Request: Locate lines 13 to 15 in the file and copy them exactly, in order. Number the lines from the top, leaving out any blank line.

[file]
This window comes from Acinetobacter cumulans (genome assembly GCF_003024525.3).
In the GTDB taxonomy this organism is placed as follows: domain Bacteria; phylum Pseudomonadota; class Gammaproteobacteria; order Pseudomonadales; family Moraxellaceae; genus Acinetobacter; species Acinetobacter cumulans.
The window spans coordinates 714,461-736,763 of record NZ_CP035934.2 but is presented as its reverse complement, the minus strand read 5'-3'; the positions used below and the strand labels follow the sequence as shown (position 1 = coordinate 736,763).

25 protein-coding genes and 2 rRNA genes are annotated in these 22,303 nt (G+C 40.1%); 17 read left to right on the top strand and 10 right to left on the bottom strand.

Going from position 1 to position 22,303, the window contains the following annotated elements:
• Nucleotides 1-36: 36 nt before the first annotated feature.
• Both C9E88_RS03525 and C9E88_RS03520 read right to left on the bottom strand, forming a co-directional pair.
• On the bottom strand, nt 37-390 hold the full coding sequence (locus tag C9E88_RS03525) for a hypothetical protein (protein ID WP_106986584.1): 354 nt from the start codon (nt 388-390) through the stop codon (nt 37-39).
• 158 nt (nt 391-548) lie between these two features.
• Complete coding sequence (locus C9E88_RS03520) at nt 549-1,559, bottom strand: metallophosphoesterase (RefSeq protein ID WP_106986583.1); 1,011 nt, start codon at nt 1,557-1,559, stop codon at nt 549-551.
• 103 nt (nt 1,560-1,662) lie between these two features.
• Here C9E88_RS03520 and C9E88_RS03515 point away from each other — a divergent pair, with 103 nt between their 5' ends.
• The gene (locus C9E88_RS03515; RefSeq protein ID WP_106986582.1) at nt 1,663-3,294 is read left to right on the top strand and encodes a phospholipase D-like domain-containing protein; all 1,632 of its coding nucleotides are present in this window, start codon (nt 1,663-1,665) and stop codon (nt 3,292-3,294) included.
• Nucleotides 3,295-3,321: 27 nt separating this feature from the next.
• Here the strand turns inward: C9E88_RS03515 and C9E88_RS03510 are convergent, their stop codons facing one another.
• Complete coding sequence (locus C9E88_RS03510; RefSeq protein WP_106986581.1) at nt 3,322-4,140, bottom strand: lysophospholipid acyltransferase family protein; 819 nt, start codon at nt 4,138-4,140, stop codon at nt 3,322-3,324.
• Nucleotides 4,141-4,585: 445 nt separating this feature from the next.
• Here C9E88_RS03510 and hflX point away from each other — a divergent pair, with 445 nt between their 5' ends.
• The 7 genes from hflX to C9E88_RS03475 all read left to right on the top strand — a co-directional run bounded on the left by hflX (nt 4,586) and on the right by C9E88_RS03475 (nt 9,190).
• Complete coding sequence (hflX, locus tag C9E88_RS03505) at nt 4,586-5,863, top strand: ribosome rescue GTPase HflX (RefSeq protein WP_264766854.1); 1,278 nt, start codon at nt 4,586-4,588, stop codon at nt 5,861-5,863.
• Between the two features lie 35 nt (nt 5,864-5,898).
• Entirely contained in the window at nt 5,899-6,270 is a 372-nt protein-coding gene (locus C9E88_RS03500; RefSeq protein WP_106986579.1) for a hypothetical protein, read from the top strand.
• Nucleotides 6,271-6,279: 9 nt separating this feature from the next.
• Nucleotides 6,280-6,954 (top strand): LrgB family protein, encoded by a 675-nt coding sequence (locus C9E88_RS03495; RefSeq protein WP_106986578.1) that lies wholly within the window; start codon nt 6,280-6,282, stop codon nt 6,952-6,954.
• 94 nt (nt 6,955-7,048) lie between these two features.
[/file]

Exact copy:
• The gene (locus C9E88_RS03515; RefSeq protein ID WP_106986582.1) at nt 1,663-3,294 is read left to right on the top strand and encodes a phospholipase D-like domain-containing protein; all 1,632 of its coding nucleotides are present in this window, start codon (nt 1,663-1,665) and stop codon (nt 3,292-3,294) included.
• Nucleotides 3,295-3,321: 27 nt separating this feature from the next.
• Here the strand turns inward: C9E88_RS03515 and C9E88_RS03510 are convergent, their stop codons facing one another.